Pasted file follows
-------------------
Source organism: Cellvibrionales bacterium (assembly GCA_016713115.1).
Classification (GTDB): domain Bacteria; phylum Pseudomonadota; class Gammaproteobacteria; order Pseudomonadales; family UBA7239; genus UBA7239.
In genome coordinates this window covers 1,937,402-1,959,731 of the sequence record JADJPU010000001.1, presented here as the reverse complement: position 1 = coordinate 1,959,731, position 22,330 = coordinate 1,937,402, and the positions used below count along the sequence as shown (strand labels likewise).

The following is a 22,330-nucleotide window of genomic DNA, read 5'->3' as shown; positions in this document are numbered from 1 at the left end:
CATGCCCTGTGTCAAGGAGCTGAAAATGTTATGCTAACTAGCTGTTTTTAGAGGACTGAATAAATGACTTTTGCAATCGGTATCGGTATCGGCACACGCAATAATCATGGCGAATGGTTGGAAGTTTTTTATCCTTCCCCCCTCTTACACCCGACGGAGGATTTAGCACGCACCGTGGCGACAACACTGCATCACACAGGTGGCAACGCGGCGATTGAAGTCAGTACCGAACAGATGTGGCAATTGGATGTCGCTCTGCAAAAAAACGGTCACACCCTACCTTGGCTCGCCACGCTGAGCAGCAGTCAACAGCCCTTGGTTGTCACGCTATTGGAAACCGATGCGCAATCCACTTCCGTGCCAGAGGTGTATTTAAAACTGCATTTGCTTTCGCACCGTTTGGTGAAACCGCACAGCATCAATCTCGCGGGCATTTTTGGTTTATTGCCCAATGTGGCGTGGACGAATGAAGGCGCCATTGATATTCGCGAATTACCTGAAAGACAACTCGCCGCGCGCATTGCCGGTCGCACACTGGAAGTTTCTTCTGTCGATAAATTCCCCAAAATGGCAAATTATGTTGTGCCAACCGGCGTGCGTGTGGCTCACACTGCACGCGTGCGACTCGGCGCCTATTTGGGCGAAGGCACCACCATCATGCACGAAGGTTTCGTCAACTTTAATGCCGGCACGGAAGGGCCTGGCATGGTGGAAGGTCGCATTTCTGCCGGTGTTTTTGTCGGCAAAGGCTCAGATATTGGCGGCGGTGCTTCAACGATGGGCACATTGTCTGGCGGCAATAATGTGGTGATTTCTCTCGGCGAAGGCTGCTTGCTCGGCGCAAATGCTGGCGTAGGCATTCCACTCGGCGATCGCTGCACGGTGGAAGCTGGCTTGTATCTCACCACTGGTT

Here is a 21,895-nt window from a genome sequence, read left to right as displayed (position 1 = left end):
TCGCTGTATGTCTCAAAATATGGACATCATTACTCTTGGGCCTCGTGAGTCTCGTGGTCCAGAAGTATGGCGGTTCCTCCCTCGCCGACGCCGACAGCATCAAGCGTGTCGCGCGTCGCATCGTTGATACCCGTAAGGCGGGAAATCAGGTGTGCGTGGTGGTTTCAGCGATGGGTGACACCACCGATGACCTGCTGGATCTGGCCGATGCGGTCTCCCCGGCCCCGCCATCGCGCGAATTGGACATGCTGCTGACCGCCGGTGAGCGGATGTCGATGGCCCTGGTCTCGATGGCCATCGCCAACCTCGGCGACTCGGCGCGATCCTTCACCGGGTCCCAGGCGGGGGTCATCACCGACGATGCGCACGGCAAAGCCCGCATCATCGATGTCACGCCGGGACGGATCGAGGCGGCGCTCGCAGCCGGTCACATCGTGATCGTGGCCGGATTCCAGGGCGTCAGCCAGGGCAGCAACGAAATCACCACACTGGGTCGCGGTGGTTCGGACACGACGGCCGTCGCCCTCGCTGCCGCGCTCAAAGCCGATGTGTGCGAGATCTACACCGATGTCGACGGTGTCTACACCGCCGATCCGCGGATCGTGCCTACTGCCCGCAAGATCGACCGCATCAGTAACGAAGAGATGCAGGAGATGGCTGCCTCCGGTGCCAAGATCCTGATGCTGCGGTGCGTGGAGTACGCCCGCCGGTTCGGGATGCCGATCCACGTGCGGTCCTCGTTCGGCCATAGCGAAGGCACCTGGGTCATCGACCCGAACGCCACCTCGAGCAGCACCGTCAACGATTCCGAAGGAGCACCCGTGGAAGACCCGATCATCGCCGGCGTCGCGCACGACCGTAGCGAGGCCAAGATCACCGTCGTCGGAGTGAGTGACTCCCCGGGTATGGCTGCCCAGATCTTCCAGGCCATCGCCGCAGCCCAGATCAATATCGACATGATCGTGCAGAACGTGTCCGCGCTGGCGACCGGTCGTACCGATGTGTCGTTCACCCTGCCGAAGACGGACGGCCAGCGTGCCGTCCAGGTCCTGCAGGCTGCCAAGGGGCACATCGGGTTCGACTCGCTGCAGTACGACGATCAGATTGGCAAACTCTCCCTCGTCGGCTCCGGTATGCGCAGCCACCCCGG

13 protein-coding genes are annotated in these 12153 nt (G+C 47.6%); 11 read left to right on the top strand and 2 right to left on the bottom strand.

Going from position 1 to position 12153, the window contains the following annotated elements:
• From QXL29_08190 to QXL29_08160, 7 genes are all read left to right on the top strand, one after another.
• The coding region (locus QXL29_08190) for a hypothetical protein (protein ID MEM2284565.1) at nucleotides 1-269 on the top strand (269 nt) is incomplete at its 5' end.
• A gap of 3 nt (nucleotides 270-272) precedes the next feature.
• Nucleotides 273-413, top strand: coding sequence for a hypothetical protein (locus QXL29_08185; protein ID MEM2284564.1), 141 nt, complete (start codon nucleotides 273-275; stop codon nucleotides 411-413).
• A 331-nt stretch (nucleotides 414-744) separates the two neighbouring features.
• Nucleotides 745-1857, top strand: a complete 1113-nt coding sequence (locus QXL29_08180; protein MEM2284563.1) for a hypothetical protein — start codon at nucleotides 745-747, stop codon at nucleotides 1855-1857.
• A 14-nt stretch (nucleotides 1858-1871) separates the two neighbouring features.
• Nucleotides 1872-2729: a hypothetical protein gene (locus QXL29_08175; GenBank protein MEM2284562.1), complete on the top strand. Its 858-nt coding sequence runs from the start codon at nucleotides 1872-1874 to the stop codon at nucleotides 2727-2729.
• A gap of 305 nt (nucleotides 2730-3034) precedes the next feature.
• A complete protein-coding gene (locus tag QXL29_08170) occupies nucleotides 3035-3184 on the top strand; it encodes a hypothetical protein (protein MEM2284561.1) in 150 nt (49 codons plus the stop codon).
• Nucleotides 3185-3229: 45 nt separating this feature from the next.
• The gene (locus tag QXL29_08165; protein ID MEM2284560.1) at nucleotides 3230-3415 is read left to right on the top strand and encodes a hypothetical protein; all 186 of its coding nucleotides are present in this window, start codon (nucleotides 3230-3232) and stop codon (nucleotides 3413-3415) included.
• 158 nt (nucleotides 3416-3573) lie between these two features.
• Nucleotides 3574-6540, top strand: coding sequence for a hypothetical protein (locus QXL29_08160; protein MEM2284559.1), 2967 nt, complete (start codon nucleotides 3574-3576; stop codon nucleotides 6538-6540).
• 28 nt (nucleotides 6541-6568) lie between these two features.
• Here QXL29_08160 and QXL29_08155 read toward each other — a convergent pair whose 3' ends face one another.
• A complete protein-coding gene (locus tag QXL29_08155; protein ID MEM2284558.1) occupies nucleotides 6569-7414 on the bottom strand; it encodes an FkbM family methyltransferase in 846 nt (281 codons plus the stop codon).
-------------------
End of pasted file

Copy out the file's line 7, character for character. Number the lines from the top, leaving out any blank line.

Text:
TCGCTGTATGTCTCAAAATATGGACATCATTACTCTTGGGCCTCGTGAGTCTCGTGGTCCAGAAGTATGGCGGTTCCTCCCTCGCCGACGCCGACAGCATCAAGCGTGTCGCGCGTCGCATCGTTGATACCCGTAAGGCGGGAAATCAGGTGTGCGTGGTGGTTTCAGCGATGGGTGACACCACCGATGACCTGCTGGATCTGGCCGATGCGGTCTCCCCGGCCCCGCCATCGCGCGAATTGGACATGCTGCTGACCGCCGGTGAGCGGATGTCGATGGCCCTGGTCTCGATGGCCATCGCCAACCTCGGCGACTCGGCGCGATCCTTCACCGGGTCCCAGGCGGGGGTCATCACCGACGATGCGCACGGCAAAGCCCGCATCATCGATGTCACGCCGGGACGGATCGAGGCGGCGCTCGCAGCCGGTCACATCGTGATCGTGGCCGGATTCCAGGGCGTCAGCCAGGGCAGCAACGAAATCACCACACTGGGTCGCGGTGGTTCGGACACGACGGCCGTCGCCCTCGCTGCCGCGCTCAAAGCCGATGTGTGCGAGATCTACACCGATGTCGACGGTGTCTACACCGCCGATCCGCGGATCGTGCCTACTGCCCGCAAGATCGACCGCATCAGTAACGAAGAGATGCAGGAGATGGCTGCCTCCGGTGCCAAGATCCTGATGCTGCGGTGCGTGGAGTACGCCCGCCGGTTCGGGATGCCGATCCACGTGCGGTCCTCGTTCGGCCATAGCGAAGGCACCTGGGTCATCGACCCGAACGCCACCTCGAGCAGCACCGTCAACGATTCCGAAGGAGCACCCGTGGAAGACCCGATCATCGCCGGCGTCGCGCACGACCGTAGCGAGGCCAAGATCACCGTCGTCGGAGTGAGTGACTCCCCGGGTATGGCTGCCCAGATCTTCCAGGCCATCGCCGCAGCCCAGATCAATATCGACATGATCGTGCAGAACGTGTCCGCGCTGGCGACCGGTCGTACCGATGTGTCGTTCACCCTGCCGAAGACGGACGGCCAGCGTGCCGTCCAGGTCCTGCAGGCTGCCAAGGGGCACATCGGGTTCGACTCGCTGCAGTACGACGATCAGATTGGCAAACTCTCCCTCGTCGGCTCCGGTATGCGCAGCCACCCCGG